Tags: Forbes | economy | central bank | global

Steve Forbes: 'Economic Malpractice' Is a Worldwide Phenomenon

By    |   Tuesday, 06 January 2015 12:53 PM

Thanks to the incompetence of global leaders and economists, the world faces a tough year in 2015, according to Steve Forbes, chairman of Forbes Media.

In a new column, Forbes said many world leaders are guilty of "intellectual laziness."

"The astonishing inability of economists and political leaders to gauge what ails most economies these days and then promulgate the right cures is sad testimony to their obstinate refusal to look at facts and to their deep emotional adherence to bogus ideas," he wrote.

He noted parts of Europe are in an outright recession, along with Brazil and Japan, and China is "up to its neck in bad loans from its super-stimulus spending."

Forbes predicted that as the rest of the world continues to weaken, a still-punkish U.S. economy also is bound to be hurt.

"Here's where we come to the widespread application of economic malpractice — and on a scale not seen since the 1970s and 1930s," he said of the current global economy.

Forbes noted that central bank policies have been "about as helpful as doctors bleeding their patients in days of old."

"What ails the global economy is not the failure of central banks to churn out enough money; it's that their policies are constricting the flow of credit to small and new businesses," he argued.

Forbes includes the Federal Reserve among the offenders. "Credit has flowed disproportionately to the federal government at suppressed rates of interest." In his view, "plentiful reserves are useless to the economy if they can't be leveraged into new loans."

According to Forbes, the International Monetary Fund, the Fed, the European Central Bank and the central banks of Japan, England and other nations all believe erroneously — and despite historical evidence to the contrary — in the power of monetary manipulation.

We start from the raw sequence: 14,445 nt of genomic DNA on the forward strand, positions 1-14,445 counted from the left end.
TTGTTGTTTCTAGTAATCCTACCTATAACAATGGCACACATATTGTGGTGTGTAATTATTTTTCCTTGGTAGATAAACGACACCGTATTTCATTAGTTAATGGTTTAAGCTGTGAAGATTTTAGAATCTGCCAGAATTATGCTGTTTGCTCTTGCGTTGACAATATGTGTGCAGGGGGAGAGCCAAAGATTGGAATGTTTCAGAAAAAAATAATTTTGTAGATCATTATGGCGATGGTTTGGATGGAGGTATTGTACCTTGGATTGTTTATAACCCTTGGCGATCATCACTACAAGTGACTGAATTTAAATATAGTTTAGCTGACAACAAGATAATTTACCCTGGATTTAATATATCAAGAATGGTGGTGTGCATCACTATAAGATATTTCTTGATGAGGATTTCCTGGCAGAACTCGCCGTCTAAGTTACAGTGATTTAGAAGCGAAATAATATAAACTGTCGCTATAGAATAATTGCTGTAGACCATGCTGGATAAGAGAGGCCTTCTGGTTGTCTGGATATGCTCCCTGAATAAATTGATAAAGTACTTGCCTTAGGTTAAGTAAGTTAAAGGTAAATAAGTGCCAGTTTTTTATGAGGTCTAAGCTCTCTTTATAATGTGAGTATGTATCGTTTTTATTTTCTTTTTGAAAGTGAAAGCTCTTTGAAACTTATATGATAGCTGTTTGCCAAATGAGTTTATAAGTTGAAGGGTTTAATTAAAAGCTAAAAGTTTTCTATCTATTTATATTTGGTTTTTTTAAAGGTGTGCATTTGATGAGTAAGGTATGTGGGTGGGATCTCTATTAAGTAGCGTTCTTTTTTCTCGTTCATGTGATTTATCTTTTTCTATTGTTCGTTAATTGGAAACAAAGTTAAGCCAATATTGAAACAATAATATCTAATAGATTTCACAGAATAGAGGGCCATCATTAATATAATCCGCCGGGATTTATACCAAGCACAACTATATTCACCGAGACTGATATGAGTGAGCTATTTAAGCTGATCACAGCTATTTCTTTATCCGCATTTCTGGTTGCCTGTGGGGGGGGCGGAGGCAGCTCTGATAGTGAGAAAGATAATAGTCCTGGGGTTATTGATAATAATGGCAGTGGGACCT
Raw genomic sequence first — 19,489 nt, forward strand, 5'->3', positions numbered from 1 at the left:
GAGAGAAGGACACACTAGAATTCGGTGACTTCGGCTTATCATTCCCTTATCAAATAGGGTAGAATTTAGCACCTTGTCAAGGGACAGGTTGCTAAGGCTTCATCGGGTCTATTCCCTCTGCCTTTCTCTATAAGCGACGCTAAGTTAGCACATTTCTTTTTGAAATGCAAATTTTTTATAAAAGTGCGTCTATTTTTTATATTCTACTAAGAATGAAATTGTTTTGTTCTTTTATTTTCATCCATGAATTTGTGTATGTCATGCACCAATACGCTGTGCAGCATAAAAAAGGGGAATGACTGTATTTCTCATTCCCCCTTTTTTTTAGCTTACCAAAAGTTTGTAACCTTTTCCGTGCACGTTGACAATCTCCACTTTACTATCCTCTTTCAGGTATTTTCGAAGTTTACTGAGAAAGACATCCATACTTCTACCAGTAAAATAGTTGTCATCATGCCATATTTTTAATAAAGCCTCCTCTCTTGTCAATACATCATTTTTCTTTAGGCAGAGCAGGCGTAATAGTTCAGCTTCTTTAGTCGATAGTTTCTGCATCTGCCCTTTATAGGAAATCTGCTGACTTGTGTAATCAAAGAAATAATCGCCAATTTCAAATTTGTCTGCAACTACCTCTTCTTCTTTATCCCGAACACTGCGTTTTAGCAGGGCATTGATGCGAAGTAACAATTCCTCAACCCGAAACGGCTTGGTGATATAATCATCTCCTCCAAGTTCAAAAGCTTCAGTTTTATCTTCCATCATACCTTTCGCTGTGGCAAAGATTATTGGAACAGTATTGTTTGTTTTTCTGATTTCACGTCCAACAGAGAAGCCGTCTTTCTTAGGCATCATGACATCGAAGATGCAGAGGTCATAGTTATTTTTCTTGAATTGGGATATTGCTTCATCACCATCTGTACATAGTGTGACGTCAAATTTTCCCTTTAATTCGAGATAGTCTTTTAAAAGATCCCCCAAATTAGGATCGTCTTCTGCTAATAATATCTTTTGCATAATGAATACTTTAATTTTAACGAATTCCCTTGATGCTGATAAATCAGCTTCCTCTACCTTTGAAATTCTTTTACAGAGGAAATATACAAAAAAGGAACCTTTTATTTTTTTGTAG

"The idea that manipulating money can magically generate a genuine and durable economic prosperity is as wacky as believing that manipulating the number of parking tickets at an event influences the number of cars that will be manufactured," he noted

"The world economy is in for a rough year," Forbes predicted. "The political repercussions outside the U.S. will not be pretty."

Some believe the state of bond markets demonstrates that the global economy is still ailing.

"The world's richest nations are borrowing for free," Bloomberg reported.

In fact, the average 10-year bond yield of the U.S., Japan and Germany has fallen below 1 percent for the first time ever, according to Steven Englander, a foreign exchange strategist at Citigroup.

Englander told Bloomberg the rock-bottom rates show "that investors think we are going nowhere for a long time."

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Thanks to the incompetence of global leaders and economists, the world faces a tough year in 2015, according to Steve Forbes, chairman of Forbes Media.
Forbes, economy, central bank, global
Tuesday, 06 January 2015 12:53 PM
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